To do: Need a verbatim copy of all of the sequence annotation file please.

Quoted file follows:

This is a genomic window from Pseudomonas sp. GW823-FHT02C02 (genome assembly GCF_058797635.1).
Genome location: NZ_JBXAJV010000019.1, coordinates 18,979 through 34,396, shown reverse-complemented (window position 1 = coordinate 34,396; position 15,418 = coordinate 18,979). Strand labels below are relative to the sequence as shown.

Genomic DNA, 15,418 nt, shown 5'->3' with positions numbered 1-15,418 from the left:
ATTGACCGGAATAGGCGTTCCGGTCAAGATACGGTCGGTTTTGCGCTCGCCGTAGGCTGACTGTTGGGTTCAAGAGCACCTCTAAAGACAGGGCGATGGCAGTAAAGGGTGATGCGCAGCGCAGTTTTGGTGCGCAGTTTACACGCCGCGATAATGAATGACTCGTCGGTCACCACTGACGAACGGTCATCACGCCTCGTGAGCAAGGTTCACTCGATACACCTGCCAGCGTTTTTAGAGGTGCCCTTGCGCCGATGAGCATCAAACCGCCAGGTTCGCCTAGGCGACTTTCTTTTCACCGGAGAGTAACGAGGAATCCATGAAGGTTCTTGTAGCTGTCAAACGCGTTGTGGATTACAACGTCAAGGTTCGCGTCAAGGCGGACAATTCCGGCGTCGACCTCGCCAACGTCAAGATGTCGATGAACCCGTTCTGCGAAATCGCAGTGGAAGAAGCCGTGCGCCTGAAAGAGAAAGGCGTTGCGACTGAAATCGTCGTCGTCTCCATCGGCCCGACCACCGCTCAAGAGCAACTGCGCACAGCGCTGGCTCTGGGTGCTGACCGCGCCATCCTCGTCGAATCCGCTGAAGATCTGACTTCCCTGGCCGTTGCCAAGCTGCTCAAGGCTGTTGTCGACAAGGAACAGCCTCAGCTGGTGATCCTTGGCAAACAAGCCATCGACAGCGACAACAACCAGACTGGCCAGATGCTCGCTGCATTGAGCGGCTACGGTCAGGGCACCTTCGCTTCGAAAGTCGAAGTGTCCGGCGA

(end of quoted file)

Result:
This is a genomic window from Pseudomonas sp. GW823-FHT02C02 (genome assembly GCF_058797635.1).
Genome location: NZ_JBXAJV010000019.1, coordinates 18,979 through 34,396, shown reverse-complemented (window position 1 = coordinate 34,396; position 15,418 = coordinate 18,979). Strand labels below are relative to the sequence as shown.

Genomic DNA, 15,418 nt, shown 5'->3' with positions numbered 1-15,418 from the left:
ATTGACCGGAATAGGCGTTCCGGTCAAGATACGGTCGGTTTTGCGCTCGCCGTAGGCTGACTGTTGGGTTCAAGAGCACCTCTAAAGACAGGGCGATGGCAGTAAAGGGTGATGCGCAGCGCAGTTTTGGTGCGCAGTTTACACGCCGCGATAATGAATGACTCGTCGGTCACCACTGACGAACGGTCATCACGCCTCGTGAGCAAGGTTCACTCGATACACCTGCCAGCGTTTTTAGAGGTGCCCTTGCGCCGATGAGCATCAAACCGCCAGGTTCGCCTAGGCGACTTTCTTTTCACCGGAGAGTAACGAGGAATCCATGAAGGTTCTTGTAGCTGTCAAACGCGTTGTGGATTACAACGTCAAGGTTCGCGTCAAGGCGGACAATTCCGGCGTCGACCTCGCCAACGTCAAGATGTCGATGAACCCGTTCTGCGAAATCGCAGTGGAAGAAGCCGTGCGCCTGAAAGAGAAAGGCGTTGCGACTGAAATCGTCGTCGTCTCCATCGGCCCGACCACCGCTCAAGAGCAACTGCGCACAGCGCTGGCTCTGGGTGCTGACCGCGCCATCCTCGTCGAATCCGCTGAAGATCTGACTTCCCTGGCCGTTGCCAAGCTGCTCAAGGCTGTTGTCGACAAGGAACAGCCTCAGCTGGTGATCCTTGGCAAACAAGCCATCGACAGCGACAACAACCAGACTGGCCAGATGCTCGCTGCATTGAGCGGCTACGGTCAGGGCACCTTCGCTTCGAAAGTCGAAGTGTCCGGCGA